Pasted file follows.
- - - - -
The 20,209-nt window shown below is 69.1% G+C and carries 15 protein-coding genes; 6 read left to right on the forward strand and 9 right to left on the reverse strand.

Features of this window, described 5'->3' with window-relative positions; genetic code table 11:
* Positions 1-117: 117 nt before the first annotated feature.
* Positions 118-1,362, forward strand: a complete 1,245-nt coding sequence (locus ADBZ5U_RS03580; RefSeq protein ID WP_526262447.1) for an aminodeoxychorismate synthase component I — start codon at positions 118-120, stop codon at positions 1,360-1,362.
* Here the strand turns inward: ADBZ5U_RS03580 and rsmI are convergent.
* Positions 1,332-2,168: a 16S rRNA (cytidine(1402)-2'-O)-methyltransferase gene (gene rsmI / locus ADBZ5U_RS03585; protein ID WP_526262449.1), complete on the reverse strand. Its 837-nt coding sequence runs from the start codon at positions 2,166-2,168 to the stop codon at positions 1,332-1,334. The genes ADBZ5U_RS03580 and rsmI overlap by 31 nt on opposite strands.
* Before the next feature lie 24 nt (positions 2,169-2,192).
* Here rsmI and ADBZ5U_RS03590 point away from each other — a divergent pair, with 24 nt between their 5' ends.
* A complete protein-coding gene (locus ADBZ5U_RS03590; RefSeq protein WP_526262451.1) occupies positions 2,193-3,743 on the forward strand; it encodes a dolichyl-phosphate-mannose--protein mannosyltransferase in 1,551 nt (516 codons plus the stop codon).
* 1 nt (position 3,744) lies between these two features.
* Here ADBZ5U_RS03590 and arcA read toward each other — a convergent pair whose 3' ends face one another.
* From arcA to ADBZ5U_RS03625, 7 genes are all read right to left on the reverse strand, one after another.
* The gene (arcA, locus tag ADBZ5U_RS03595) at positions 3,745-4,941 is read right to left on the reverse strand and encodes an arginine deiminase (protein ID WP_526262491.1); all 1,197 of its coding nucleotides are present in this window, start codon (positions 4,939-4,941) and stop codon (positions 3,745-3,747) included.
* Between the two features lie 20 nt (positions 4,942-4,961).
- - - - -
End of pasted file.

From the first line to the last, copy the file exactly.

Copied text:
The 20,209-nt window shown below is 69.1% G+C and carries 15 protein-coding genes; 6 read left to right on the forward strand and 9 right to left on the reverse strand.

Features of this window, described 5'->3' with window-relative positions; genetic code table 11:
* Positions 1-117: 117 nt before the first annotated feature.
* Positions 118-1,362, forward strand: a complete 1,245-nt coding sequence (locus ADBZ5U_RS03580; RefSeq protein ID WP_526262447.1) for an aminodeoxychorismate synthase component I — start codon at positions 118-120, stop codon at positions 1,360-1,362.
* Here the strand turns inward: ADBZ5U_RS03580 and rsmI are convergent.
* Positions 1,332-2,168: a 16S rRNA (cytidine(1402)-2'-O)-methyltransferase gene (gene rsmI / locus ADBZ5U_RS03585; protein ID WP_526262449.1), complete on the reverse strand. Its 837-nt coding sequence runs from the start codon at positions 2,166-2,168 to the stop codon at positions 1,332-1,334. The genes ADBZ5U_RS03580 and rsmI overlap by 31 nt on opposite strands.
* Before the next feature lie 24 nt (positions 2,169-2,192).
* Here rsmI and ADBZ5U_RS03590 point away from each other — a divergent pair, with 24 nt between their 5' ends.
* A complete protein-coding gene (locus ADBZ5U_RS03590; RefSeq protein WP_526262451.1) occupies positions 2,193-3,743 on the forward strand; it encodes a dolichyl-phosphate-mannose--protein mannosyltransferase in 1,551 nt (516 codons plus the stop codon).
* 1 nt (position 3,744) lies between these two features.
* Here ADBZ5U_RS03590 and arcA read toward each other — a convergent pair whose 3' ends face one another.
* From arcA to ADBZ5U_RS03625, 7 genes are all read right to left on the reverse strand, one after another.
* The gene (arcA, locus tag ADBZ5U_RS03595) at positions 3,745-4,941 is read right to left on the reverse strand and encodes an arginine deiminase (protein ID WP_526262491.1); all 1,197 of its coding nucleotides are present in this window, start codon (positions 4,939-4,941) and stop codon (positions 3,745-3,747) included.
* Between the two features lie 20 nt (positions 4,942-4,961).